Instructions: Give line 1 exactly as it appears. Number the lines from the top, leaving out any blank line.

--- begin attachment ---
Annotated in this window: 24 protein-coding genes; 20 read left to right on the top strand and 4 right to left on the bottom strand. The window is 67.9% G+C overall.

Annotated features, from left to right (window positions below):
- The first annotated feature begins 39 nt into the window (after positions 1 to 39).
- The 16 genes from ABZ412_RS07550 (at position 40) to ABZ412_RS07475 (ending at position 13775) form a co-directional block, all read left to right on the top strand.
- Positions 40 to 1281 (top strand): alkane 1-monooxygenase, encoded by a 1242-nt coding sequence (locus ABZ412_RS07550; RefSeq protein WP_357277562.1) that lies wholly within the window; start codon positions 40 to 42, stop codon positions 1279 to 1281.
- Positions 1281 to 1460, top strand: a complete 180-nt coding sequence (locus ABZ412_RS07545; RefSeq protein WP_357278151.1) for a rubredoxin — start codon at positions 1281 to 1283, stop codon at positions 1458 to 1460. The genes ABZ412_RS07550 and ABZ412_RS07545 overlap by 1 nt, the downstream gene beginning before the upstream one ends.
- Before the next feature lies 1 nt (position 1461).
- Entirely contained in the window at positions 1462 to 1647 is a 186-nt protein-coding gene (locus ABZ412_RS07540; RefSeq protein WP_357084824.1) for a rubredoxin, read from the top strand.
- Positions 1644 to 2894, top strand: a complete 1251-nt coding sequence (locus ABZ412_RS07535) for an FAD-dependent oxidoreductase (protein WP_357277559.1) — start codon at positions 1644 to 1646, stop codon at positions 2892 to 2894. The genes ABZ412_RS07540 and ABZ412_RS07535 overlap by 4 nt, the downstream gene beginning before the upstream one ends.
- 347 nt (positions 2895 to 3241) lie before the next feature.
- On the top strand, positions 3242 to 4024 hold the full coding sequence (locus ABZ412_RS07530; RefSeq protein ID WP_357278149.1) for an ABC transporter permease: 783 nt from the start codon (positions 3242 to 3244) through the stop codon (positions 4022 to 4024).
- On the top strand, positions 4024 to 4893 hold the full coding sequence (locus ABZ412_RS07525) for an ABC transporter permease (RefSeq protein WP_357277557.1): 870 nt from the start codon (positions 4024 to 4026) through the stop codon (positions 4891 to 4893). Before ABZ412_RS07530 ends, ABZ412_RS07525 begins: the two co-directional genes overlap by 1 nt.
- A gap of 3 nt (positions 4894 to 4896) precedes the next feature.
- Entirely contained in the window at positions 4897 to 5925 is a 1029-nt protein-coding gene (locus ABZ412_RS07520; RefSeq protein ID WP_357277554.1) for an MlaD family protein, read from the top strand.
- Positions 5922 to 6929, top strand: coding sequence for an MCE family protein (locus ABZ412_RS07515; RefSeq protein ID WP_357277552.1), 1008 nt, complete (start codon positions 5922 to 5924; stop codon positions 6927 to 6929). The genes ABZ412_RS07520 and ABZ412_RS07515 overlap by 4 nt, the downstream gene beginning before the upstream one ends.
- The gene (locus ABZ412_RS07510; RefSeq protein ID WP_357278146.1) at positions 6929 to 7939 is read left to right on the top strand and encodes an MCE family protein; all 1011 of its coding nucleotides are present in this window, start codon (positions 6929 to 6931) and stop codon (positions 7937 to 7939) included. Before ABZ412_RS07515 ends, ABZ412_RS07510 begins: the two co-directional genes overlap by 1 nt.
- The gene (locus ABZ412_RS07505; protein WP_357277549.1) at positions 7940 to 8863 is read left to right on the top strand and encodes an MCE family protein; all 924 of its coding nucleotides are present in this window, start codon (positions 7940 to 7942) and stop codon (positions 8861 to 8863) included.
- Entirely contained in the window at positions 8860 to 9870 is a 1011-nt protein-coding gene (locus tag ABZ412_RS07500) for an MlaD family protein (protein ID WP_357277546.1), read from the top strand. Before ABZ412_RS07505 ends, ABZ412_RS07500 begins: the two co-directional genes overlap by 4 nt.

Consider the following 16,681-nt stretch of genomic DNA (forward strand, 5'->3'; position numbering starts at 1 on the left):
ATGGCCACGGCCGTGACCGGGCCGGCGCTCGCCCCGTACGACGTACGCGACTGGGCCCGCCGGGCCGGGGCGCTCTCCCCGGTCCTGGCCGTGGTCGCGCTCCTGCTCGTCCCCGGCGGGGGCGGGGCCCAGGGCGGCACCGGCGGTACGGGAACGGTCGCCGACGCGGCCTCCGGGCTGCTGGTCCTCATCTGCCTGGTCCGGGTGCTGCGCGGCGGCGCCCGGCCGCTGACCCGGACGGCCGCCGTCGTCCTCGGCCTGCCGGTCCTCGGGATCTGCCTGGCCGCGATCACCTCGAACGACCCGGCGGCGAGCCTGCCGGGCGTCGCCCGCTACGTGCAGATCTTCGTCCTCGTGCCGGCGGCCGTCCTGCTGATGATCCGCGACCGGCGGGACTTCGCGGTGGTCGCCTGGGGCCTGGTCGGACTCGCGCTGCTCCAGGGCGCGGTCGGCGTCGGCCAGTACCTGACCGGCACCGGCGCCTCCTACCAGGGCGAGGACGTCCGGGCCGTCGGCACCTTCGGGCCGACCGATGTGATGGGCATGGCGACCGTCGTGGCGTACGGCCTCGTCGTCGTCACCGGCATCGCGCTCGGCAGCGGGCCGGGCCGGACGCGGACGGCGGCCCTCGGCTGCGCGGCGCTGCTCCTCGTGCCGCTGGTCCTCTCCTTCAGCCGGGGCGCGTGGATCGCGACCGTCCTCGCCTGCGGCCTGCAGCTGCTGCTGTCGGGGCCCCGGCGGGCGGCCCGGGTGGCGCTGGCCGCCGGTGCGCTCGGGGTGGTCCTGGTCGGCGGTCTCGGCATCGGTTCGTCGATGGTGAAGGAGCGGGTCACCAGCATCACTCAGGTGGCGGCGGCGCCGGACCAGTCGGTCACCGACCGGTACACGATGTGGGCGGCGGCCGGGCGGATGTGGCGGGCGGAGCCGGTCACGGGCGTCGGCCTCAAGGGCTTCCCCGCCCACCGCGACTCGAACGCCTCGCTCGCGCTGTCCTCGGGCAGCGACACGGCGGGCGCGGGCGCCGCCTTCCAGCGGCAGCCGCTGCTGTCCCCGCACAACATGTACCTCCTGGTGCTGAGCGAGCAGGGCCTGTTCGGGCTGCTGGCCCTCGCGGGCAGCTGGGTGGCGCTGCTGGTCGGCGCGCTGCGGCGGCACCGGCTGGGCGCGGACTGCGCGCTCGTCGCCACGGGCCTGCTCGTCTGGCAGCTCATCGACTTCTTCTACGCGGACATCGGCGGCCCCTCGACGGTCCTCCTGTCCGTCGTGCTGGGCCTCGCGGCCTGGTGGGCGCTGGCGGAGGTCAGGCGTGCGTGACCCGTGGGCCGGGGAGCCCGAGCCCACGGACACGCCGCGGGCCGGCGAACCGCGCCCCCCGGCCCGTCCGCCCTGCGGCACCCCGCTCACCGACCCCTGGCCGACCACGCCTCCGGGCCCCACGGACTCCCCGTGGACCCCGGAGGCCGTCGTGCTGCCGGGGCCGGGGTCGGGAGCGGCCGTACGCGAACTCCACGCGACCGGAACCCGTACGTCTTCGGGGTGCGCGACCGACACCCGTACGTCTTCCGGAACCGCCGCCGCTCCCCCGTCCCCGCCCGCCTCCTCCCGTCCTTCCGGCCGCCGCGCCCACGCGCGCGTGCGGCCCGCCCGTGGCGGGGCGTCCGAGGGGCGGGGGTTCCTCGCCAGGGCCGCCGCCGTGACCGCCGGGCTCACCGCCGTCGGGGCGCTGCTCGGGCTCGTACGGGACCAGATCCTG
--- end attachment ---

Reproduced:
Annotated in this window: 24 protein-coding genes; 20 read left to right on the top strand and 4 right to left on the bottom strand. The window is 67.9% G+C overall.